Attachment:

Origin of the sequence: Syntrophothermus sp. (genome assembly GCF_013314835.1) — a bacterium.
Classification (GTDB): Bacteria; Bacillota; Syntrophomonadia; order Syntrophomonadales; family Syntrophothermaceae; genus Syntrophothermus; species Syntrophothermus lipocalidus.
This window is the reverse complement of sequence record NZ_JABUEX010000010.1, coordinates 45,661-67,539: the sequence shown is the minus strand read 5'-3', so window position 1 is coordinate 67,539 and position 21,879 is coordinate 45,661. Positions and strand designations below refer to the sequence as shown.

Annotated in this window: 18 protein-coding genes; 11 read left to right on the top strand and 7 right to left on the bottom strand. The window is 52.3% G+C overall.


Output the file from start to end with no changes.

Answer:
Origin of the sequence: Syntrophothermus sp. (genome assembly GCF_013314835.1) — a bacterium.
Classification (GTDB): Bacteria; Bacillota; Syntrophomonadia; order Syntrophomonadales; family Syntrophothermaceae; genus Syntrophothermus; species Syntrophothermus lipocalidus.
This window is the reverse complement of sequence record NZ_JABUEX010000010.1, coordinates 45,661-67,539: the sequence shown is the minus strand read 5'-3', so window position 1 is coordinate 67,539 and position 21,879 is coordinate 45,661. Positions and strand designations below refer to the sequence as shown.

Annotated in this window: 18 protein-coding genes; 11 read left to right on the top strand and 7 right to left on the bottom strand. The window is 52.3% G+C overall.